The Group Of Australians Twice As Likely To Develop Cancer
While most Australians are well aware of the risk posed by spending too much time under our harsh sun, new research shows one group
The World Health Organisation's International Agency for Research on Cancer has revealed that a staggering one in two Aussie men will be diagnosed with cancer in their lifetime.
The new data shows there will be 197,876 new cases of cancer diagnosed in Australia this year alone, with 120,034 of cases found in men.
The estimates reveal Australian men are at a 49.58 per cent risk of developing some form of cancer before they reach the age of 75 - more than double the world average of 22 per cent.
Meanwhile, women are less likely to contract the disease, with a 33.36 per cent chance.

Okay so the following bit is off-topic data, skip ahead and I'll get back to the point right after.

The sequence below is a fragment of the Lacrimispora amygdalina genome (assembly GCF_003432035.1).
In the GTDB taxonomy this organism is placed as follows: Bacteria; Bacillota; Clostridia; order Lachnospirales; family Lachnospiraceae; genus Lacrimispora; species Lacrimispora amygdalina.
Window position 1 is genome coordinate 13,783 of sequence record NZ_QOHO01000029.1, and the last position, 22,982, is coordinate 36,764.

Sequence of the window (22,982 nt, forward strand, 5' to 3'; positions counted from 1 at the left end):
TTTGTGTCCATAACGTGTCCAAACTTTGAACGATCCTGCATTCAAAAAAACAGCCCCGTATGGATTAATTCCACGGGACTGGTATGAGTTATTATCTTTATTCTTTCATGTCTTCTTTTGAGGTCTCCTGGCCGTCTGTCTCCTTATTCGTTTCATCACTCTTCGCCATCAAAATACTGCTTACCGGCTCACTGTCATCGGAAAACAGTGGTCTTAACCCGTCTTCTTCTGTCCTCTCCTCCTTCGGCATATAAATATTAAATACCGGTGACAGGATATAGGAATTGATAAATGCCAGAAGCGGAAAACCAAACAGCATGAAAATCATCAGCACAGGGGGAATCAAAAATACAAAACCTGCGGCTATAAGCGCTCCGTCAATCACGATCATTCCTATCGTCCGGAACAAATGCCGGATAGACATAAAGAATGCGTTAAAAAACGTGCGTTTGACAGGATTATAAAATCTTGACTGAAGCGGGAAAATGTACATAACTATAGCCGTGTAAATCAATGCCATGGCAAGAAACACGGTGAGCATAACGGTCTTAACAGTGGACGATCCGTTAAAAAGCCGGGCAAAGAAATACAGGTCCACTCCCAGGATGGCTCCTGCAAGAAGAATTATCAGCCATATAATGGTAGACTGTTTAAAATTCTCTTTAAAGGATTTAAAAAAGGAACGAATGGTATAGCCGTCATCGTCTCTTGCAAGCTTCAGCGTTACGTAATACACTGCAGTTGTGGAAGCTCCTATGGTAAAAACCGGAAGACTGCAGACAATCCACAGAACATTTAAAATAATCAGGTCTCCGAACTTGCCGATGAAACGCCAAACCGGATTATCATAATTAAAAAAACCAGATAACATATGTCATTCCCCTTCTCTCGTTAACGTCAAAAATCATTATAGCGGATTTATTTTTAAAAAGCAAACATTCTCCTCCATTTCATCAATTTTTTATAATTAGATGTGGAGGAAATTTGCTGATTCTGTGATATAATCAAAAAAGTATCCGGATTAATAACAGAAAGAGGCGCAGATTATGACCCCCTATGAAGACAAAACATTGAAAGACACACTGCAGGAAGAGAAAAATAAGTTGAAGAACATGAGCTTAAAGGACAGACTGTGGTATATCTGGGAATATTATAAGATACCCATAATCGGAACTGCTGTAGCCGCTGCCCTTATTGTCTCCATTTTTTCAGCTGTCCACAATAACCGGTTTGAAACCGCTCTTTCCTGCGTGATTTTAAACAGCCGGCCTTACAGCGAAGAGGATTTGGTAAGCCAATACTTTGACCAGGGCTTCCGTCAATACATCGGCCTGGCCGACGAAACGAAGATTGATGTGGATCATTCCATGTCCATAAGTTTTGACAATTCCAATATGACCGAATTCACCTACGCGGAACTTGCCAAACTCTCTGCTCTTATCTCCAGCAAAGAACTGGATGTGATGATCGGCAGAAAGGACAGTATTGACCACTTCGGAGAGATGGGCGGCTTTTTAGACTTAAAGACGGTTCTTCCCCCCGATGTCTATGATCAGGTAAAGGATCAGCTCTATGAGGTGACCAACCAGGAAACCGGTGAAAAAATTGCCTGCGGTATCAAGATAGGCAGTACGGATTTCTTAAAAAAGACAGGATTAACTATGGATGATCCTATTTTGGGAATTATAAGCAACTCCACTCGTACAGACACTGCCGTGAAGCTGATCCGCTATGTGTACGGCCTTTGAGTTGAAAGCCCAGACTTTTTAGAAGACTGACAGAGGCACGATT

Not surprisingly, the most common type of cancer is non-melanoma skin cancer - with 59, 278 new cases in found 2018.
Thankfully, non-melanoma skin cancer is usually non-life threatening, with only 1.79 per cent of the cases proved to be fatal in 2018.
Cancer Council Australia chief executive Sanchia Aranda said: 'Non-melanoma skin cancer costs the Australian government about a billion dollars a year in
'It's never too late to protect your skin from the sun and we encourage all Australian's to be aware that it's UV not heat so take note of the UV levels on any given day and avoid prolonged periods out in the sun,' she said.